The Young’s modulus is the relation of stress to strain. Stress is the distribution of force per unit area (F/A; inset A, below) and is a measure of how a material reacts to external load. Strain is the geometric expression of deformation (ΔL/L) of the material. Microtubules and DNA have a Young’s modulus of approximately 1–2 GPa, much like hard plastics that have a Young’s modulus of 1–2 GPa and in contrast to rubber that is much lower, 1–10 MPa. However, we know by observing microtubules and DNA that these molecules behave very differently in cells. In general, microtubules appear straight or curved, while DNA is highly coiled and compacted. The parameter that characterizes the fluctuation in shape of a flexible filament is its persistence length. Persistence length describes a filament’s resistance to thermal force and is the distance over which the correlation of the direction of the two ends of a polymer is lost (see inset B below). Fragments shorter than the persistence length of a material are most likely to be linear, while fragments longer than the persistence length are disordered (inset B, below). Microtubules have a persistence length on the order of 5–10 mm (Howard 2001), while DNA has a persistence length of 50 nm. Consider the consequences of microtubule polymers with persistence length in millimeters, while cellular dimensions are on the order of micrometers. One quickly realizes that microtubule-based motors likely influence the mechanical deformation state of the polymers to which they bind. Likewise, histone proteins significantly influence the trajectory of DNA (with a persistence length of 50 nm=~150 bp at 0.33 nm/bp) as DNA of one persistence length wraps one and a half times around a histone octamer. Histones (and other chromosomal proteins) dramatically alter the material properties of the chromosome, as noted in the large decrease in Young’s modulus relative to DNA (see Table 3).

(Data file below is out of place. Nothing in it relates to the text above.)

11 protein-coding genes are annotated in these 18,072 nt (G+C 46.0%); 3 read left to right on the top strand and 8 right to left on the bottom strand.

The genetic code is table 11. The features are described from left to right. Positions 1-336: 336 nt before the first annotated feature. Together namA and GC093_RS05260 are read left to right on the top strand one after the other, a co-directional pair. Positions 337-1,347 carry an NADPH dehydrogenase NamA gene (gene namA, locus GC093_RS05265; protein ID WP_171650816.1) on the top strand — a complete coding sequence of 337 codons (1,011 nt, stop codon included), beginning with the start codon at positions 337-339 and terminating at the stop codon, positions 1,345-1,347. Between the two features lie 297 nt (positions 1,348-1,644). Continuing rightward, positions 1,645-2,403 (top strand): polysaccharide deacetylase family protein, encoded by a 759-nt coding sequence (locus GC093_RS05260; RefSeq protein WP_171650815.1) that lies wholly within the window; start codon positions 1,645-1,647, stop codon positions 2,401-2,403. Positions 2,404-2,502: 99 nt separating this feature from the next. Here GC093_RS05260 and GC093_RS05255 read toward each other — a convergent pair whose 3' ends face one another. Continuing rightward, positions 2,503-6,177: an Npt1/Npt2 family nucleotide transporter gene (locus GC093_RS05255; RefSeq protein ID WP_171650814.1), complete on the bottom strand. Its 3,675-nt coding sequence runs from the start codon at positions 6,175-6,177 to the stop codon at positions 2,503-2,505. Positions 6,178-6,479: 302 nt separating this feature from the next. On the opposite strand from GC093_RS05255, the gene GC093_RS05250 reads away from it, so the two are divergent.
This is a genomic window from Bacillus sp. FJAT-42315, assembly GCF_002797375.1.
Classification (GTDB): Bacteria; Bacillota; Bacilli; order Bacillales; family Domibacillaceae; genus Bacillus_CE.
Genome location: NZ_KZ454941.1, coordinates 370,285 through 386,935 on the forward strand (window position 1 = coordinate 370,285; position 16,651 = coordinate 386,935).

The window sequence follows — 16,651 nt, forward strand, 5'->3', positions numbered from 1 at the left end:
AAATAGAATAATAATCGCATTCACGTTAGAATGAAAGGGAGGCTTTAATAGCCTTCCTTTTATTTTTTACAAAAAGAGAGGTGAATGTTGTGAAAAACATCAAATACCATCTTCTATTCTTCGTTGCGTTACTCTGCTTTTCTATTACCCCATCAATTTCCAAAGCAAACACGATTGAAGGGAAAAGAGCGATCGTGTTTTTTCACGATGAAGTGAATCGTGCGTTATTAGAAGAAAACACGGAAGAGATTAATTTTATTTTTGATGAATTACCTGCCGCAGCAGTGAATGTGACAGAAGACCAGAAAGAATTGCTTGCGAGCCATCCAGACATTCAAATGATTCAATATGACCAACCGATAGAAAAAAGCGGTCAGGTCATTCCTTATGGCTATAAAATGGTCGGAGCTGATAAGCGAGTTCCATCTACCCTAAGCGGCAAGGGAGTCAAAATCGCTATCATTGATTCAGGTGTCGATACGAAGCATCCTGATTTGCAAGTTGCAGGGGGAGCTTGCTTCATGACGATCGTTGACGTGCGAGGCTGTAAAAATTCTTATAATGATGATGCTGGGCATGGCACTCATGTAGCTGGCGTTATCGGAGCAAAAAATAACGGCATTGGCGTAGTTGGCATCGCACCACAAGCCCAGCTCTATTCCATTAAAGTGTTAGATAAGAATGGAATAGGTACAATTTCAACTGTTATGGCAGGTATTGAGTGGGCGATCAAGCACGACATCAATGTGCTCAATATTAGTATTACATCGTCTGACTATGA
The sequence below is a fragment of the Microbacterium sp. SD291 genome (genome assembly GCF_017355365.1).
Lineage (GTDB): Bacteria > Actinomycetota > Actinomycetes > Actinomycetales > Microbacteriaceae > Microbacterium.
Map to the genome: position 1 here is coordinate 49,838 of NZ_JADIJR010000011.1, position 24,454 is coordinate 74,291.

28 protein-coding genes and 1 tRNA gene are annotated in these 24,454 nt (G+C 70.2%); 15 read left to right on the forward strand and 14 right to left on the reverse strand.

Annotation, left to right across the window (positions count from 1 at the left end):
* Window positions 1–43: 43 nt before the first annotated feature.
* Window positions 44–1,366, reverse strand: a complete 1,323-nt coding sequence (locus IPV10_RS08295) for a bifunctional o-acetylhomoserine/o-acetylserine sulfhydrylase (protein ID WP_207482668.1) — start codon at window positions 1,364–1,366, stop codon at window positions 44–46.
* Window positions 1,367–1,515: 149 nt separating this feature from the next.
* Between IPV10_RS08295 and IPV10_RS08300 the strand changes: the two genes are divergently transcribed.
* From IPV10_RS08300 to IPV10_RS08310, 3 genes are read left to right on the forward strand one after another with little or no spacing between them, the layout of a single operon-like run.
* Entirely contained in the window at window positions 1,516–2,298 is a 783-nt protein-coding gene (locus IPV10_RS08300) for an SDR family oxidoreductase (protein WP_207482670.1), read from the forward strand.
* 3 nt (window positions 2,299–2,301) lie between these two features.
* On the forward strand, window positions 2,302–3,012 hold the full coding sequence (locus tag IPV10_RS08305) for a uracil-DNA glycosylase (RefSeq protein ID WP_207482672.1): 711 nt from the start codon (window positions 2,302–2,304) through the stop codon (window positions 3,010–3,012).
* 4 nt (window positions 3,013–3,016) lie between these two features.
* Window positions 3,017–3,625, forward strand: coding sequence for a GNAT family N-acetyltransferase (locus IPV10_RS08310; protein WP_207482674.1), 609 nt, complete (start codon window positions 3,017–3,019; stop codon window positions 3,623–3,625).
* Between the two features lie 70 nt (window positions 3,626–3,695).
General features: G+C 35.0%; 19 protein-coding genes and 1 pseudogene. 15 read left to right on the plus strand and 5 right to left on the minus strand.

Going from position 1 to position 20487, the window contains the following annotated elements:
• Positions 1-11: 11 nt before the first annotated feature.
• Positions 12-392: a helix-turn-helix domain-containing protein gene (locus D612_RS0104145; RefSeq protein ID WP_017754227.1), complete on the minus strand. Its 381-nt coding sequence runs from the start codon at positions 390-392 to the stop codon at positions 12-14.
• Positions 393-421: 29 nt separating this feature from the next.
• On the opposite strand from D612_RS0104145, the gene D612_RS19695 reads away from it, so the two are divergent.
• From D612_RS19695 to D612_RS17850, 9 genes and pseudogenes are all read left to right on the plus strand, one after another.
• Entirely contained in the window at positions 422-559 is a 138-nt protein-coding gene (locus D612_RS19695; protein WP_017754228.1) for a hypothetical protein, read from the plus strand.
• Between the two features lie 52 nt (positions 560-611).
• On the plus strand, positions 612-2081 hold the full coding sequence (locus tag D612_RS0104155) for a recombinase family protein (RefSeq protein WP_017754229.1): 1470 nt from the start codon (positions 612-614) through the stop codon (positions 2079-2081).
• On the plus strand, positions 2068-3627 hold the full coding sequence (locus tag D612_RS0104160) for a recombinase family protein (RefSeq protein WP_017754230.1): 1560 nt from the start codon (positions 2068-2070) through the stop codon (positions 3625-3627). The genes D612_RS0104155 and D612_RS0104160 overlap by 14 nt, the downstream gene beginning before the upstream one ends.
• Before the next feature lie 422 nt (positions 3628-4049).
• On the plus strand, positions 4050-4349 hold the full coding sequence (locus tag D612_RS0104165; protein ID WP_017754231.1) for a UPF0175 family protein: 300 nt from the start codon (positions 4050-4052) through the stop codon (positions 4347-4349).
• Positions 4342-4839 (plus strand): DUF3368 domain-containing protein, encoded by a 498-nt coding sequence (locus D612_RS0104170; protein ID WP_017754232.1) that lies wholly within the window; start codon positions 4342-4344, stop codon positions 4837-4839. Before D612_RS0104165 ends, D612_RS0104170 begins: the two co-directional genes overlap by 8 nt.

Persistence length (Lp) is related to the Young’s modulus (E) in the following way, Lp=EI/kBT, where I = second moment of area, kB = Boltzmann constant, and T = roomtemperature (Kelvin). I is a measure of a material’s resistance to bending, kBT is the relevant energy scale for all molecular interactions inside a cell (at room temperature, kBT=4.1 pN nm). As a material’s flexural rigidity increases (EI), the longer the distance before thermally induced bending (Lp) becomes large.
For a molecule like DNA, where the persistence length is very short relative to the length of an average chromosome (in yeast, the average chromosome is 1 × 107/16 = ~ 0.2 mm; hence, LLp), there are important mechanical consequences. Namely, DNA behaves as an entropic spring. The short rigid domains, being linked via flexible joints, will adopt a state of greatest disorder (entropy), as illustrated in inset B (below). From Hooke’s law, we know that F=κx, κ = spring constant (Newton/meter), x = change in distance. For small forces, F=3kBTx/n(2Lp)2. The spring constant of this freely jointed chain is equal to 3kBT/n(2Lp)2 (n = number of segments). For DNA length 10 kb, the spring constant = 0.036 fN/nm, small indeed. As force is applied to DNA, there is a corresponding decrease in the number of states of disorder, hence a decrease in entropy. In the absence of force, the chain will return to a state of highest disorder. This freely jointed chain has a number of mechanical properties in common with rubber-like materials, namely, that as temperature increases, the spring constant increases and the chains tend to shorten. A demonstration of an entropic spring can be found at the Department of Materials Science and Metallurgy (http://www.doitpoms.ac.uk/tlplib/stiffness-of-rubber/index.php).